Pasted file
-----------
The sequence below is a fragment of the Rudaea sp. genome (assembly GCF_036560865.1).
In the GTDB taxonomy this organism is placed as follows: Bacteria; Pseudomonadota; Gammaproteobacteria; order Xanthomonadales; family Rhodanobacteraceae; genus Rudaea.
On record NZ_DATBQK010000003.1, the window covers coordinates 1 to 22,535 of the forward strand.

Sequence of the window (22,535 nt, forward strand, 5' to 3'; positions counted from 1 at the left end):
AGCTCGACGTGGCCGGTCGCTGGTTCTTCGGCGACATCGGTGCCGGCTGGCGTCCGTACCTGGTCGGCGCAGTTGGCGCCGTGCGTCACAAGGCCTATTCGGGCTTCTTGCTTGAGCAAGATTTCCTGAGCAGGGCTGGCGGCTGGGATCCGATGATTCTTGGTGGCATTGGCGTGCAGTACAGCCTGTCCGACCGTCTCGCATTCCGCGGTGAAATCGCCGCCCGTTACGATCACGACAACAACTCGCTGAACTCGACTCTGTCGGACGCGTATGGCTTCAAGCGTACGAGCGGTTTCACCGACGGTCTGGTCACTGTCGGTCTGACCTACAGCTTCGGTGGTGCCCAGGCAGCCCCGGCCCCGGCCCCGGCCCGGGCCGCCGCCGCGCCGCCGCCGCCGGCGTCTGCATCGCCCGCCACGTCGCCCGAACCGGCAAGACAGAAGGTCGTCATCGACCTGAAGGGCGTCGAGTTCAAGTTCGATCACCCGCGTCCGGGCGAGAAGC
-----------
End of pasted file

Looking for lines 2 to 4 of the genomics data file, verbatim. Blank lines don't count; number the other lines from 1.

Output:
In the GTDB taxonomy this organism is placed as follows: Bacteria; Pseudomonadota; Gammaproteobacteria; order Xanthomonadales; family Rhodanobacteraceae; genus Rudaea.
On record NZ_DATBQK010000003.1, the window covers coordinates 1 to 22,535 of the forward strand.

Sequence of the window (22,535 nt, forward strand, 5' to 3'; positions counted from 1 at the left end):